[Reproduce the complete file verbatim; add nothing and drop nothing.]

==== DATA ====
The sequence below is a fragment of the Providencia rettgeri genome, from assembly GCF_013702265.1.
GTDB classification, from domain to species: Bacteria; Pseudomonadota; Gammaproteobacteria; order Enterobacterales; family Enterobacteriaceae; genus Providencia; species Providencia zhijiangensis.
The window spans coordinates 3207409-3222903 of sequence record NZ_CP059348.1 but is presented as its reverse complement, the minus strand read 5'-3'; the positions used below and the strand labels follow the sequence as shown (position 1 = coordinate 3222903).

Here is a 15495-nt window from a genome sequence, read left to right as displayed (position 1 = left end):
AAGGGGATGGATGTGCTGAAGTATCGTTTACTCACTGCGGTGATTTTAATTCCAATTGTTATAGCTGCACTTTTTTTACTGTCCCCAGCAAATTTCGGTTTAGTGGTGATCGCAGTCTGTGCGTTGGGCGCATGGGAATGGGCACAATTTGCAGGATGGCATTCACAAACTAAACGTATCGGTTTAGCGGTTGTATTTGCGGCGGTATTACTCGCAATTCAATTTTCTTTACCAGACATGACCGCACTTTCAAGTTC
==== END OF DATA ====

The sequence below is a fragment of the Providencia rettgeri genome, from assembly GCF_013702265.1.
GTDB classification, from domain to species: Bacteria; Pseudomonadota; Gammaproteobacteria; order Enterobacterales; family Enterobacteriaceae; genus Providencia; species Providencia zhijiangensis.
The window spans coordinates 3207409-3222903 of sequence record NZ_CP059348.1 but is presented as its reverse complement, the minus strand read 5'-3'; the positions used below and the strand labels follow the sequence as shown (position 1 = coordinate 3222903).

Here is a 15495-nt window from a genome sequence, read left to right as displayed (position 1 = left end):
AAGGGGATGGATGTGCTGAAGTATCGTTTACTCACTGCGGTGATTTTAATTCCAATTGTTATAGCTGCACTTTTTTTACTGTCCCCAGCAAATTTCGGTTTAGTGGTGATCGCAGTCTGTGCGTTGGGCGCATGGGAATGGGCACAATTTGCAGGATGGCATTCACAAACTAAACGTATCGGTTTAGCGGTTGTATTTGCGGCGGTATTACTCGCAATTCAATTTTCTTTACCAGACATGACCGCACTTTCAAGTTC